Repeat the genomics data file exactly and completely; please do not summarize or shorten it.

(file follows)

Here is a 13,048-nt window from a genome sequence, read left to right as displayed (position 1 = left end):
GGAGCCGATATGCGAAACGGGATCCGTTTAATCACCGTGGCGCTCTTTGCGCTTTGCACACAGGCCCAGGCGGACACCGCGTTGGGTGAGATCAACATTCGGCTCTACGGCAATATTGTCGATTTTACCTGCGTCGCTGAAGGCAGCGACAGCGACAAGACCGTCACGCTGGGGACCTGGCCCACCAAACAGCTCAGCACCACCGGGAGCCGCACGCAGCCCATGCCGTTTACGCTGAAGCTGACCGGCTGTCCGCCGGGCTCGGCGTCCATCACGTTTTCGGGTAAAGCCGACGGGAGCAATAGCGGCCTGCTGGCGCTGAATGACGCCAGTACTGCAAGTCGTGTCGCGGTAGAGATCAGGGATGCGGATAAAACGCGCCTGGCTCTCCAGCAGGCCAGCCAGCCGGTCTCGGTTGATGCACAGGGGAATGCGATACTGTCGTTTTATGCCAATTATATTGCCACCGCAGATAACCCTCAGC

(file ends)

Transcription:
Here is a 13,048-nt window from a genome sequence, read left to right as displayed (position 1 = left end):
GGAGCCGATATGCGAAACGGGATCCGTTTAATCACCGTGGCGCTCTTTGCGCTTTGCACACAGGCCCAGGCGGACACCGCGTTGGGTGAGATCAACATTCGGCTCTACGGCAATATTGTCGATTTTACCTGCGTCGCTGAAGGCAGCGACAGCGACAAGACCGTCACGCTGGGGACCTGGCCCACCAAACAGCTCAGCACCACCGGGAGCCGCACGCAGCCCATGCCGTTTACGCTGAAGCTGACCGGCTGTCCGCCGGGCTCGGCGTCCATCACGTTTTCGGGTAAAGCCGACGGGAGCAATAGCGGCCTGCTGGCGCTGAATGACGCCAGTACTGCAAGTCGTGTCGCGGTAGAGATCAGGGATGCGGATAAAACGCGCCTGGCTCTCCAGCAGGCCAGCCAGCCGGTCTCGGTTGATGCACAGGGGAATGCGATACTGTCGTTTTATGCCAATTATATTGCCACCGCAGATAACCCTCAGC